3. Make strategic, data-driven decisions to sell higher volumes at better margins
Social distancing measures, travel restrictions, and export limitations alongside an uptick in panic-buying behavior have exposed vulnerabilities in supply chains around the world. Supply chain management in fast-moving industries is often reactive, rather than proactive, leaving brands weakened in times of stress. By introducing the right technology into the supply chain, it’s possible to gain greater insights and make proactive data-driven decisions that will protect your organization down the line. The right software in place will allow brands to instantly know how well their inventory is performing at any given period and whether any immediate adjustments need to be considered. Brands can also leverage historical data and insights on an ongoing basis to proactively determine what and how much inventory to move, as well as the best way to move it on prior trends or results. By making more strategic decisions based on data, brands can effectively sell higher volumes of excess inventory at better margins.
With data easily accessible at every step in the supply chain, it becomes possible to pinpoint areas of weakness and identify the actions needed to stay ahead of any potential disruptions – such as finding a different supplier, looking for alternative delivery transport, or simply optimizing the management of existing inventory. Utilizing data at each stage also gives brands the power to collaborate with every party involved in their supply chain, allowing all teams to take faster action during critical periods.
4. Reduce operating expenses to meet financial goals
One of the most expensive, recurring problems that brands have is excess inventory. When a business has excess inventory, they have to pay for all of the warehouse space, insurance, taxes, and personnel associated with its storage. This means that the longer excess items are stored, the more expensive these costs become. Inventory continues to devalue over time, and industries that have excess products with an expiration date stand to lose more money without any return on investment. Brands have previously held excess inventory in warehouses for as long as 180 days, and now that the brick-and mortar retail market is currently at a standstill, costs associated with excess inventory will only continue to rise. It’s in every brand’s best interest to try and reduce these costs as much as possible.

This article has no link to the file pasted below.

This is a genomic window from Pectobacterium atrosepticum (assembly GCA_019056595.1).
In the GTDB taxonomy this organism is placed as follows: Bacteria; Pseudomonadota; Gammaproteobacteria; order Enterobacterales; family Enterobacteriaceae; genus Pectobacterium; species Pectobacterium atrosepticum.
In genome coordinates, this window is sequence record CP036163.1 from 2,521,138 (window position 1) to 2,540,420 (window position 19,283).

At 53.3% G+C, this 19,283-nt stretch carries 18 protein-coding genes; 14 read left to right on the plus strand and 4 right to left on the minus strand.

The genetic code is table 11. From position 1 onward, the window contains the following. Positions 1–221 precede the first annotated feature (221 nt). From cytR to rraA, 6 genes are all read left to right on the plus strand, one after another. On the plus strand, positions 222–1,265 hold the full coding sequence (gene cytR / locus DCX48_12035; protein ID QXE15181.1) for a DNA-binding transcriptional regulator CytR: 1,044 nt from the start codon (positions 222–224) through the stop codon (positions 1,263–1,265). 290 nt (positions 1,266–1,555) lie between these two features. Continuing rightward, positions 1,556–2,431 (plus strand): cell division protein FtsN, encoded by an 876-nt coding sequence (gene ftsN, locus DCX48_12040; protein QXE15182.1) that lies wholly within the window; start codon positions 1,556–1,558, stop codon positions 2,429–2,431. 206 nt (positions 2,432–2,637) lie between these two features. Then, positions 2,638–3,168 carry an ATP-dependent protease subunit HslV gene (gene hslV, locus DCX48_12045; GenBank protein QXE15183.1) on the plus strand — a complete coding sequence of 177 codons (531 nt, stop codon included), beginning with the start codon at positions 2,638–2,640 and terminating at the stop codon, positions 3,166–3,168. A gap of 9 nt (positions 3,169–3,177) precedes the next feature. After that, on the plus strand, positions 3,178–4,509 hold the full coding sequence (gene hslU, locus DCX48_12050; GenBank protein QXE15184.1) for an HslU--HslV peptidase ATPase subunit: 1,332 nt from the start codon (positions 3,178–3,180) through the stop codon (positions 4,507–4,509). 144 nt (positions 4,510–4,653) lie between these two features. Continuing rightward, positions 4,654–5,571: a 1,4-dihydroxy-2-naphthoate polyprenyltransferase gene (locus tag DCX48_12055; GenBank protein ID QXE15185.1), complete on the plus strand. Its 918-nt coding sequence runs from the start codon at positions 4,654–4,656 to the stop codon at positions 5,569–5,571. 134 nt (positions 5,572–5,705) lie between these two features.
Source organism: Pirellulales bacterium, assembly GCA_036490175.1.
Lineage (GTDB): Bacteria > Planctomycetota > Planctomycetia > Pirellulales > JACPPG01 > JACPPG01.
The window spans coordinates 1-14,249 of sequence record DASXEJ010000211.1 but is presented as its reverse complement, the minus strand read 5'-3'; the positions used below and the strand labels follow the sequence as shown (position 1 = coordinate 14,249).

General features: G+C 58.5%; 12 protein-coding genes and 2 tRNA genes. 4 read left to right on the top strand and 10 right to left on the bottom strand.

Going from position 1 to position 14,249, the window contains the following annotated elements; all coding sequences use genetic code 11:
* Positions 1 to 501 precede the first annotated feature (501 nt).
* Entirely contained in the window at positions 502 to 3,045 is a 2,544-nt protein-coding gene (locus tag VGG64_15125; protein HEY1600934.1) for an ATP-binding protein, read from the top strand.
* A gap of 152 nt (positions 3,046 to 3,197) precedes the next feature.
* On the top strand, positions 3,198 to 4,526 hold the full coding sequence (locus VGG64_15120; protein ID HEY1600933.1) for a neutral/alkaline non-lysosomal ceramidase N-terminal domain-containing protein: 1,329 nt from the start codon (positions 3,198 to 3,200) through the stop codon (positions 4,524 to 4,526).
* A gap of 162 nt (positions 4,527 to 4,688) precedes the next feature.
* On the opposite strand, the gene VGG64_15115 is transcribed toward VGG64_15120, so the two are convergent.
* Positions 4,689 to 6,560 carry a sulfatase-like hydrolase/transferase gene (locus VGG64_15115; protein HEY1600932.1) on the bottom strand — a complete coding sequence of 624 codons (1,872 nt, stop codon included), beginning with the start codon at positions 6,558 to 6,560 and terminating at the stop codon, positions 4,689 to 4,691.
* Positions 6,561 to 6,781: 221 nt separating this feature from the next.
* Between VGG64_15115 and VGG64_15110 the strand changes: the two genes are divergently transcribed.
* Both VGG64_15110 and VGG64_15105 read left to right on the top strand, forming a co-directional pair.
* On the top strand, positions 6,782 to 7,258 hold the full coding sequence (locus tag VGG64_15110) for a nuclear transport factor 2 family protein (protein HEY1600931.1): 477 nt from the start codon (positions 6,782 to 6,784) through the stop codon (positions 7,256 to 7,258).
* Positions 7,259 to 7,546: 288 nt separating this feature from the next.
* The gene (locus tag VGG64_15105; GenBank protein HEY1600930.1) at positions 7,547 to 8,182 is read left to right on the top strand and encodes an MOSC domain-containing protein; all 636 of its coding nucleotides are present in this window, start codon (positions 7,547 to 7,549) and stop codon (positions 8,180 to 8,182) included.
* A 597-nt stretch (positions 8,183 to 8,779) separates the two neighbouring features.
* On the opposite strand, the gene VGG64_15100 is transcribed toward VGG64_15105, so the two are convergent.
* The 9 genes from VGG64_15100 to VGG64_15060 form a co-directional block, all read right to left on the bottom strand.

Earlier, we mentioned that the right technology can empower brands to make strategic decisions and determine the best way to move inventory. One of the positive impacts of this approach is achieving higher margins, but another impact equally as important to the bottom line is reducing operating costs. Implementing technology can help brands more quickly and efficiently offload excess inventory while they are still valuable, reduce warehousing and operating costs, protect a business from long-term losses, and stay on track with financial goals.
5. Adapt to the changing work-remote landscape
The nature of the COVID-19 outbreak has created a surge in remote work by enforcing social distancing and mandatory shelter-in-place regulations. With employees required to work from their own homes, businesses are challenged with implementing new tools and processes in order to maintain operations and ensure efficient communication with every employee.
In addition to video collaboration software, enterprise brands are increasingly investing in digital solutions for everything from freight forwarding to last mile transportation and inventory management, technology that is proving to be an invaluable asset to the workforce during this time. Technology today empowers brands to manage and sell inventory to retailers in a fully remote environment, eliminating the need for in-person meetings to evaluate products, negotiate, and complete transactions. With shared access to a centralized platform, it’s still possible to achieve the same level of productive collaboration across teams as it would be when sharing a physical office space. The working landscape will continue to evolve beyond the immediate events around COVID-19, and businesses that leverage technology to adapt to these changes will be the ones best positioned to succeed.
Building a digital supply chain that can weather the storm of current disruptions requires having the right technology in place. INTURN is the only enterprise software solution that empowers brands to efficiently sell slow-moving and excess inventory to retailers and recover cash faster.
With INTURN, you have the tools to centralize your data, streamline your workflows and optimize your margins. Interested? Learn more.